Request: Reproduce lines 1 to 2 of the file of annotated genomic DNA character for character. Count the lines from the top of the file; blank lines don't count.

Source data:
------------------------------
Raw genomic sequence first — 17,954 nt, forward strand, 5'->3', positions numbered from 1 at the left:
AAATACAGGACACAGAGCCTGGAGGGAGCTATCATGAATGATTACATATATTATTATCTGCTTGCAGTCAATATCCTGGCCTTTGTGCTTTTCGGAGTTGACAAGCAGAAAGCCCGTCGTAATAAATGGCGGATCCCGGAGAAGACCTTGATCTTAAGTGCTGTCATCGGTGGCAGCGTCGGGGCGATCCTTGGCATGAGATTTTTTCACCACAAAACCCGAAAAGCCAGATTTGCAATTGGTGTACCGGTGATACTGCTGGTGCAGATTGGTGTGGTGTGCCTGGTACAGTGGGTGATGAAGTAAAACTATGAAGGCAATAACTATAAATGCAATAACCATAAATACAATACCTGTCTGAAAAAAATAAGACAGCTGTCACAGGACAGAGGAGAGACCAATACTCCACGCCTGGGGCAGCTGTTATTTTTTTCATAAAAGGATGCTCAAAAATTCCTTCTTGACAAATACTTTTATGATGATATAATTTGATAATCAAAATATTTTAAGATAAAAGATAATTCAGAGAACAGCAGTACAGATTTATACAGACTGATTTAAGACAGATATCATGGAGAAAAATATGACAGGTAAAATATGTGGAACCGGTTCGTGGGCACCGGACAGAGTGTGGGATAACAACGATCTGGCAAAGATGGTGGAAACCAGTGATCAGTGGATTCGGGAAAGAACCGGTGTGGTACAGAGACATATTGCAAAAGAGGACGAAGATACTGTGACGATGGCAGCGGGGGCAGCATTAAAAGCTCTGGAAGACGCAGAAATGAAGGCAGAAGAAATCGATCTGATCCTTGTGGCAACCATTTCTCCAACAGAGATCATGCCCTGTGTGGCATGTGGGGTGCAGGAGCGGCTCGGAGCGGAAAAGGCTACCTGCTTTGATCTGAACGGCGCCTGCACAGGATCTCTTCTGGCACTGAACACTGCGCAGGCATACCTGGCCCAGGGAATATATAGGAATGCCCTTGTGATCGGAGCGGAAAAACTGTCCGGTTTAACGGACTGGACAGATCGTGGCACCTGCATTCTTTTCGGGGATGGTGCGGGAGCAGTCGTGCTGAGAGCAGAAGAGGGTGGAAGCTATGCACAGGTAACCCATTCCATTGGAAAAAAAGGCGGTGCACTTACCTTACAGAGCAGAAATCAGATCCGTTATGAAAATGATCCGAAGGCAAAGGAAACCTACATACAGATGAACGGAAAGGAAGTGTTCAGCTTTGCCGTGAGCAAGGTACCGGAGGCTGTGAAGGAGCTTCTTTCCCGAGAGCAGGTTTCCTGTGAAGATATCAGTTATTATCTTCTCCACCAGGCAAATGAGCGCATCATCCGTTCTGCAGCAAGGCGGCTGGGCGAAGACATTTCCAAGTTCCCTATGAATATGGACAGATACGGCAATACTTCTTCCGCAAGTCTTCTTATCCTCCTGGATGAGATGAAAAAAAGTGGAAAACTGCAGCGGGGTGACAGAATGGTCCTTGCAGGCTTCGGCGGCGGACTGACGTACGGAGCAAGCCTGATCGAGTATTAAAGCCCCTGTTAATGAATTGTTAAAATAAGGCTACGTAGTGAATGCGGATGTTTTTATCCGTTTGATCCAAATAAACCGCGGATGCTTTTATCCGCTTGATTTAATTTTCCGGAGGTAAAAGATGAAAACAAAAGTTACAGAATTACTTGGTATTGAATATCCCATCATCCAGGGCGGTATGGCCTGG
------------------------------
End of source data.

Raw genomic sequence first — 17,954 nt, forward strand, 5'->3', positions numbered from 1 at the left:
AAATACAGGACACAGAGCCTGGAGGGAGCTATCATGAATGATTACATATATTATTATCTGCTTGCAGTCAATATCCTGGCCTTTGTGCTTTTCGGAGTTGACAAGCAGAAAGCCCGTCGTAATAAATGGCGGATCCCGGAGAAGACCTTGATCTTAAGTGCTGTCATCGGTGGCAGCGTCGGGGCGATCCTTGGCATGAGATTTTTTCACCACAAAACCCGAAAAGCCAGATTTGCAATTGGTGTACCGGTGATACTGCTGGTGCAGATTGGTGTGGTGTGCCTGGTACAGTGGGTGATGAAGTAAAACTATGAAGGCAATAACTATAAATGCAATAACCATAAATACAATACCTGTCTGAAAAAAATAAGACAGCTGTCACAGGACAGAGGAGAGACCAATACTCCACGCCTGGGGCAGCTGTTATTTTTTTCATAAAAGGATGCTCAAAAATTCCTTCTTGACAAATACTTTTATGATGATATAATTTGATAATCAAAATATTTTAAGATAAAAGATAATTCAGAGAACAGCAGTACAGATTTATACAGACTGATTTAAGACAGATATCATGGAGAAAAATATGACAGGTAAAATATGTGGAACCGGTTCGTGGGCACCGGACAGAGTGTGGGATAACAACGATCTGGCAAAGATGGTGGAAACCAGTGATCAGTGGATTCGGGAAAGAACCGGTGTGGTACAGAGACATATTGCAAAAGAGGACGAAGATACTGTGACGATGGCAGCGGGGGCAGCATTAAAAGCTCTGGAAGACGCAGAAATGAAGGCAGAAGAAATCGATCTGATCCTTGTGGCAACCATTTCTCCAACAGAGATCATGCCCTGTGTGGCATGTGGGGTGCAGGAGCGGCTCGGAGCGGAAAAGGCTACCTGCTTTGATCTGAACGGCGCCTGCACAGGATCTCTTCTGGCACTGAACACTGCGCAGGCATACCTGGCCCAGGGAATATATAGGAATGCCCTTGTGATCGGAGCGGAAAAACTGTCCGGTTTAACGGACTGGACAGATCGTGGCACCTGCATTCTTTTCGGGGATGGTGCGGGAGCAGTCGTGCTGAGAGCAGAAGAGGGTGGAAGCTATGCACAGGTAACCCATTCCATTGGAAAAAAAGGCGGTGCACTTACCTTACAGAGCAGAAATCAGATCCGTTATGAAAATGATCCGAAGGCAAAGGAAACCTACATACAGATGAACGGAAAGGAAGTGTTCAGCTTTGCCGTGAGCAAGGTACCGGAGGCTGTGAAGGAGCTTCTTTCCCGAGAGCAGGTTTCCTGTGAAGATATCAGTTATTATCTTCTCCACCAGGCAAATGAGCGCATCATCCGTTCTGCAGCAAGGCGGCTGGGCGAAGACATTTCCAAGTTCCCTATGAATATGGACAGATACGGCAATACTTCTTCCGCAAGTCTTCTTATCCTCCTGGATGAGATGAAAAAAAGTGGAAAACTGCAGCGGGGTGACAGAATGGTCCTTGCAGGCTTCGGCGGCGGACTGACGTACGGAGCAAGCCTGATCGAGTATTAAAGCCCCTGTTAATGAATTGTTAAAATAAGGCTACGTAGTGAATGCGGATGTTTTTATCCGTTTGATCCAAATAAACCGCGGATGCTTTTATCCGCTTGATTTAATTTTCCGGAGGTAAAAGATGAAAACAAAAGTTACAGAATTACTTGGTATTGAATATCCCATCATCCAGGGCGGTATGGCCTGG